Gaming Food Stamps (and not where you think)

Several years ago many Maine residents were surprised at how high their state ranked in percentage of the population receiving welfare benefits. It went against the self-image of the state's population for rugged self-sufficiency.   Thus there was political support for tightening the food stamp rules, as Thomas Lifson noted

Note, too, that there are probably a lot of Maine voters who know someone who has chosen to work in highly paid but seasonal fields like commercial fishing, logging, heavy construction and the like who no longer seek lower paid work the rest of the year. Instead they game the welfare system.  The driveways of such people can be full of expensive toys like motorboats, ATVs, snowmobiles and the like.  The perception is that food stamps and unemployment benefits allow some of these people to spend their wage on toys rather than save money to see them through the months when their chosen industry is shut down.  Since many of these seasonal workers also hunt, sport fish or keep vegetable gardens in their spare time, food has seldom been scarce for them. Non essentials items purchased with food stamps can become something more to barter.

There is a lot of this going on in other states, too. Rural residents in particular have opportunities to game the system because so much of the local economy is cash and barter.  Many of the people I know who collect disability also work under the table. Then there are the opportunities to convert food stamps to cash.  One that the National Review documented on its profile of poverty in Appalachia 50 years after the Great Society involved buying items like soft drinks or chips with food stamps at Sam's Club or the Walmart Supercenter and then selling them at a deep discount to the owners of rural ma and pop cafes and convenience stores.

The state with the worst level of abuse may be the one with the greatest image for rugged self sufficiency: Alaska.   Part of this is the intensely seasonal nature of so many of the state's jobs.  Another part consists of special eligibility rules for those who live in the areas under the control of the Alaska Native Corporations.  I seem to recall the Native Corporations were instrumental in the political survival of Senator Lisa Murkowski in 2016. 

Several years ago many Maine residents were surprised at how high their state ranked in percentage of the population receiving welfare benefits. It went against the self-image of the state's population for rugged self-sufficiency.   Thus there was political support for tightening the food stamp rules, as Thomas Lifson noted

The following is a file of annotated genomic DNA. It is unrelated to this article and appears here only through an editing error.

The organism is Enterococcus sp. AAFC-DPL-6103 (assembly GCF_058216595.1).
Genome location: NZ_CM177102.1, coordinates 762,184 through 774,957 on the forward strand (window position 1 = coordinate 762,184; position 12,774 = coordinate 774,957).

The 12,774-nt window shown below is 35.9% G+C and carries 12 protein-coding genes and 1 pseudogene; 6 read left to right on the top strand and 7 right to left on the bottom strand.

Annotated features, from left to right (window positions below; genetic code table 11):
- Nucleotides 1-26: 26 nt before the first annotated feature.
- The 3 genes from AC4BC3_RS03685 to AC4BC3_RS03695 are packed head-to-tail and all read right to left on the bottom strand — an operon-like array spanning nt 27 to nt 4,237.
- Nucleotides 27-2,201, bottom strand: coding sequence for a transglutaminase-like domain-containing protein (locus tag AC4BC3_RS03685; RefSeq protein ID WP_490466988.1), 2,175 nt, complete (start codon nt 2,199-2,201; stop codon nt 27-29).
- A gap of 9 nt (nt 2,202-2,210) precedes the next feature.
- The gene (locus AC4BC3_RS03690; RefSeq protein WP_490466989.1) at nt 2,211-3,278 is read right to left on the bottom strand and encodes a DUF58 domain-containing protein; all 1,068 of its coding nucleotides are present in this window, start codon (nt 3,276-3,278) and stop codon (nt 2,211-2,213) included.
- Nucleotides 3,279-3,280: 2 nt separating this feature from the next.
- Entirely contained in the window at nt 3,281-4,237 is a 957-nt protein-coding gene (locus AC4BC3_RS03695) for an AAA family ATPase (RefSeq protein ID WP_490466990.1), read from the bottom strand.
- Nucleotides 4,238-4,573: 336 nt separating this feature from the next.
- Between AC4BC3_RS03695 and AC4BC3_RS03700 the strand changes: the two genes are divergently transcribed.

Note, too, that there are probably a lot of Maine voters who know someone who has chosen to work in highly paid but seasonal fields like commercial fishing, logging, heavy construction and the like who no longer seek lower paid work the rest of the year. Instead they game the welfare system.  The driveways of such people can be full of expensive toys like motorboats, ATVs, snowmobiles and the like.  The perception is that food stamps and unemployment benefits allow some of these people to spend their wage on toys rather than save money to see them through the months when their chosen industry is shut down.  Since many of these seasonal workers also hunt, sport fish or keep vegetable gardens in their spare time, food has seldom been scarce for them. Non essentials items purchased with food stamps can become something more to barter.

There is a lot of this going on in other states, too. Rural residents in particular have opportunities to game the system because so much of the local economy is cash and barter.  Many of the people I know who collect disability also work under the table. Then there are the opportunities to convert food stamps to cash.  One that the National Review documented on its profile of poverty in Appalachia 50 years after the Great Society involved buying items like soft drinks or chips with food stamps at Sam's Club or the Walmart Supercenter and then selling them at a deep discount to the owners of rural ma and pop cafes and convenience stores.

The state with the worst level of abuse may be the one with the greatest image for rugged self sufficiency: Alaska.   Part of this is the intensely seasonal nature of so many of the state's jobs.  Another part consists of special eligibility rules for those who live in the areas under the control of the Alaska Native Corporations.  I seem to recall the Native Corporations were instrumental in the political survival of Senator Lisa Murkowski in 2016.